By Guusje Bendeler
Research clearly indicates that today’s stakeholders expect more from companies — they want to purchase from and work for companies that champion sustainability. This shift in attitude is dramatically altering the way that companies conduct (and even think about) their businesses.
However, since modern audiences are accustomed to having loads of content provided to them at their fingertips, contemporary sustainability has given rise to a new type of challenge for many organizations. In addition to acting responsibly, companies are now expected to effectively communicate about this stuff — which can seem like a daunting task on its own.
We recently had an opportunity to discuss the relationship between sustainability and communications with Chris Librie, eBay’s senior director of global impact and giving. Librie is an expert communicator — skilled at drawing audiences into discussions about sustainability, business, and the intersection between the two — and our conversation showed us why. He was full of insights, opinions, and ideas (some of which had us laughing out loud).
What follows are a few of the takeaways from our discussion with him.
“Earlier in my career when I was at S.C. Johnson — which is a company of brands — one of the reasons I had that role there was because I had been a marketer [before] and kind of understood the world of the marketer, which is to drive market share and deliver a P&L," Librie explained.
“It really helps to sit down with them and get into that. What are the issues that the consumer has with your product? We were able to find a number of those and develop them into sustainability programs.”
“Ultimately sustainability is a way to position a company for the long term, so you have to understand what the business is trying to accomplish to be able to put yourself in the marketer’s shoes.“
To this end, he sees the role of the sustainability reporing shifting. Most organizations should continue to produce formal sustainability reports, but these should focus more exclusively on data, analysis, and explanations necessary to understand a company’s footprint. Reports should no longer be viewed as the place where companies try to tell their sustainability stories.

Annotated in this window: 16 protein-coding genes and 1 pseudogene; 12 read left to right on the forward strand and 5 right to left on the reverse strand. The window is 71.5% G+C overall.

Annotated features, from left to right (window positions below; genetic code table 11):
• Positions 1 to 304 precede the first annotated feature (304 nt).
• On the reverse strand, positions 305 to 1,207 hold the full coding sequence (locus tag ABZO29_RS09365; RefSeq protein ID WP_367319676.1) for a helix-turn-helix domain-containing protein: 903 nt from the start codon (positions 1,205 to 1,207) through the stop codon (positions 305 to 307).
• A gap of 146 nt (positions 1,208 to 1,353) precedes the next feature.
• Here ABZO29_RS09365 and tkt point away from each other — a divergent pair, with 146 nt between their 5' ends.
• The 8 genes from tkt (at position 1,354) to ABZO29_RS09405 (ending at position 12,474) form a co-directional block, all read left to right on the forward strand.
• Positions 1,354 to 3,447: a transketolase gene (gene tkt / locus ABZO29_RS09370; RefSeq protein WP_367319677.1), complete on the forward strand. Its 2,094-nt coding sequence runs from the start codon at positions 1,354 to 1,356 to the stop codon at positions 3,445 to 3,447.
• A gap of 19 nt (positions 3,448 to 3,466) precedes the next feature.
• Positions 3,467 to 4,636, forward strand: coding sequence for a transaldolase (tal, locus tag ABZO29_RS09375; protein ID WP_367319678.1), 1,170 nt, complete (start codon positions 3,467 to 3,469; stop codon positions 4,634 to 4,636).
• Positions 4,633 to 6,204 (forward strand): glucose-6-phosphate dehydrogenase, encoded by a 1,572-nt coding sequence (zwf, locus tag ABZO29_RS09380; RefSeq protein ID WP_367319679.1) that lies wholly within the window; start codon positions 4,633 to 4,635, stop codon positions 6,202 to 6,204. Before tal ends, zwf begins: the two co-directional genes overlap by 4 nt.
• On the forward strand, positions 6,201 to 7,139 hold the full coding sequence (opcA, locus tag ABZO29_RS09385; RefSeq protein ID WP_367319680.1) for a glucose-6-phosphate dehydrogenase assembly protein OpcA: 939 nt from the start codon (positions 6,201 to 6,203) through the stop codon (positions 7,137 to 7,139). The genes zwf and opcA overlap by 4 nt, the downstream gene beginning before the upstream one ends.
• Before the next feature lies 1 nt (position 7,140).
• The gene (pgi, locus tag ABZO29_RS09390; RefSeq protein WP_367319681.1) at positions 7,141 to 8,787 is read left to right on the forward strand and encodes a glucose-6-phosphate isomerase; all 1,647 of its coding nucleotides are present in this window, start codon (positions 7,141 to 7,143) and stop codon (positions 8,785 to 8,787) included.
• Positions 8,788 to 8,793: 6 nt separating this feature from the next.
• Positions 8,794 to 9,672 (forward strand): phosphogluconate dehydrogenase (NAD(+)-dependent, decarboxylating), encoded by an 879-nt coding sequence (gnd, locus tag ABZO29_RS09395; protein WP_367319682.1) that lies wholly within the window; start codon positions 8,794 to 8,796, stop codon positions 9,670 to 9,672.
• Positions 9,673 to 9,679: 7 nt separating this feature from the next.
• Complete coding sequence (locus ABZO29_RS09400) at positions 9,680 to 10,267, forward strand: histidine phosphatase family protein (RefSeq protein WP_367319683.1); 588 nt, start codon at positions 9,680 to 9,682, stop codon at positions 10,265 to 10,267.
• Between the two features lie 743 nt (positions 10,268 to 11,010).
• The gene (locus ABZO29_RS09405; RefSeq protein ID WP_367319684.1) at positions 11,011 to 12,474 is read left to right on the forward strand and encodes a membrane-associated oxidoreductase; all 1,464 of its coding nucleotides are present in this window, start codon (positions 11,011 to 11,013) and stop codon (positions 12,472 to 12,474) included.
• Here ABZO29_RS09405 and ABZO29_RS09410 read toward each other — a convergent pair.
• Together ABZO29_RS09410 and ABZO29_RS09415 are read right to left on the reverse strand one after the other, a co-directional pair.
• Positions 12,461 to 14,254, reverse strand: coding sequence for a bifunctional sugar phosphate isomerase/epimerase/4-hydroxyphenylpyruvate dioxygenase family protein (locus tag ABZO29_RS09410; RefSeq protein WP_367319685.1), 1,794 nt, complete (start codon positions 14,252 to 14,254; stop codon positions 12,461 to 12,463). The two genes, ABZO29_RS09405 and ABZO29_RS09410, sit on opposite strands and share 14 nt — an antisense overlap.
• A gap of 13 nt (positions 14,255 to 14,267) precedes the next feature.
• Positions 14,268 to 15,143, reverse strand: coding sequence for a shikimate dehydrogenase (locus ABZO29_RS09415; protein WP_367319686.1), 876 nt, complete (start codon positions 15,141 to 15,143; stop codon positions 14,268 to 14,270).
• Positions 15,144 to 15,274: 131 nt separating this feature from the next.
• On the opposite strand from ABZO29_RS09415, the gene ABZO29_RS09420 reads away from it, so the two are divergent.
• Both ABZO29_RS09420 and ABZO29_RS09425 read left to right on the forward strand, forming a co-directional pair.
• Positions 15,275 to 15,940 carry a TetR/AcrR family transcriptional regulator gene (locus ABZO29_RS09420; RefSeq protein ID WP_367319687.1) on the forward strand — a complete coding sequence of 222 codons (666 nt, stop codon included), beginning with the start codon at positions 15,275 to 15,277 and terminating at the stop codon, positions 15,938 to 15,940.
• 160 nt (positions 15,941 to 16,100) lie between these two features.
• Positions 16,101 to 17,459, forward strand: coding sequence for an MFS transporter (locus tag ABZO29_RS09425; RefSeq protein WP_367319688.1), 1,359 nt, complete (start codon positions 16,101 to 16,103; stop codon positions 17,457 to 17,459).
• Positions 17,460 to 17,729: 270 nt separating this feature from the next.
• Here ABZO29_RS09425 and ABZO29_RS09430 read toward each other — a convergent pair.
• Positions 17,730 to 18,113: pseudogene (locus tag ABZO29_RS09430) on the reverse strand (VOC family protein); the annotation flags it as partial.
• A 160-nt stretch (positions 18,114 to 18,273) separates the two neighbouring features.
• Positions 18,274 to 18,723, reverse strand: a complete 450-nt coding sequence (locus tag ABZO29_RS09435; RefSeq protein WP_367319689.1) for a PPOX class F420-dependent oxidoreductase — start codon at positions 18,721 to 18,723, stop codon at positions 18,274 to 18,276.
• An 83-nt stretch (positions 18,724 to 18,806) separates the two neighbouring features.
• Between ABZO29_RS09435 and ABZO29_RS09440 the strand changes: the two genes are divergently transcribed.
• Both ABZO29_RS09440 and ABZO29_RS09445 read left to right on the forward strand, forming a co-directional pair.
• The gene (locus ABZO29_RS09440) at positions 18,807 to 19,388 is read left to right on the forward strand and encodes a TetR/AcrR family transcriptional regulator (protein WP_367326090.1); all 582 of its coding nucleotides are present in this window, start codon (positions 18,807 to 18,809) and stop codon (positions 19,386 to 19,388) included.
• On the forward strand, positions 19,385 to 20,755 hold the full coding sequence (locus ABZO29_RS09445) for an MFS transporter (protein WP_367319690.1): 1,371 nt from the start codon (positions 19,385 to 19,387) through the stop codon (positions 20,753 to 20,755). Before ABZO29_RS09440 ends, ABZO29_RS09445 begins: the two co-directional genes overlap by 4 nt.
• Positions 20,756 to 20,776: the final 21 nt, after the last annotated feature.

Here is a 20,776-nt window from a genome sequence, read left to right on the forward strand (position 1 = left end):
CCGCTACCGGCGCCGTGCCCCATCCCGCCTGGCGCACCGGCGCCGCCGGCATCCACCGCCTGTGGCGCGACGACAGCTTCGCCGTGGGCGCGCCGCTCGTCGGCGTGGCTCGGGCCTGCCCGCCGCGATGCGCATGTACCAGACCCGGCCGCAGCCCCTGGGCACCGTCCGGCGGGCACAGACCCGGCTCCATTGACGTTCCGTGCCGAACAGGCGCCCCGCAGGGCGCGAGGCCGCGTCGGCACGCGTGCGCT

“The fact is that even if they’re really well-written, very few people read them.”
These tactics should be catered to different audiences, timely (supporting other things that are happening within the organization or in response to events going on in the world), and rolled out throughout the year.
“Increasingly, I think the opportunity for companies is to take a point of view on sustainability issues and talk about them with a voice — not just kind of in a ‘touting our latest achievement’ way, but actually getting into a dialogue with stakeholders.”
To learn more about how companies can connect purposeful sustainability with engaging communications tactics, read our full conversation with Chris Librie here.
Image credit: Pixabay
Guusje Bendeler is co-founder and Chief Strategy & Creative of thinkPARALLAX, a creative marketing and communications consultancy committed to building brands with purpose. Her work with clients such as Southwest Airlines, Qualcomm, International Paper, and Beam Suntory — has included overseeing the development and implementation of corporate brand strategies.
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